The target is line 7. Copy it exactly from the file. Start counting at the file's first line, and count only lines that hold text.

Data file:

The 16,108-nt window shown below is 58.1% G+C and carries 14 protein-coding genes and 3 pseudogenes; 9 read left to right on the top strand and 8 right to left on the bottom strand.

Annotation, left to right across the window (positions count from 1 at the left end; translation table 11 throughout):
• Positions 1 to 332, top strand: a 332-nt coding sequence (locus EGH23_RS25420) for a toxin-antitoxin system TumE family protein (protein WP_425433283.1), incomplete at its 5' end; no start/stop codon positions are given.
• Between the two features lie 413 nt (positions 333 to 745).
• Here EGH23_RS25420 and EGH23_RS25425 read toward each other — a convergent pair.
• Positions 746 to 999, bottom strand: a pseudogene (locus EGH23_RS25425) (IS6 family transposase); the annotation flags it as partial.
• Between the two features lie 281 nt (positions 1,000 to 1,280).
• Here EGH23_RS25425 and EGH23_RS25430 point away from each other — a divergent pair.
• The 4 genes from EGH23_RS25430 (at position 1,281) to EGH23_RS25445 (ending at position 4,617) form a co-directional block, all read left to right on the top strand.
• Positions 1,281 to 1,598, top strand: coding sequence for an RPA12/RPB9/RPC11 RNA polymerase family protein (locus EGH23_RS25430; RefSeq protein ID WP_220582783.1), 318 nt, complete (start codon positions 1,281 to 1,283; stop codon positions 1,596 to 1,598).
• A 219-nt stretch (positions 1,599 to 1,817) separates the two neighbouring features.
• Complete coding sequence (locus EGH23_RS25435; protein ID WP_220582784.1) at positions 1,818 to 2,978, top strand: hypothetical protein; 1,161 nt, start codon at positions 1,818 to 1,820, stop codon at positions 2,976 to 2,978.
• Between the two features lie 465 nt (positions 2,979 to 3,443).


• Between the two features lie 281 nt (positions 1,000 to 1,280).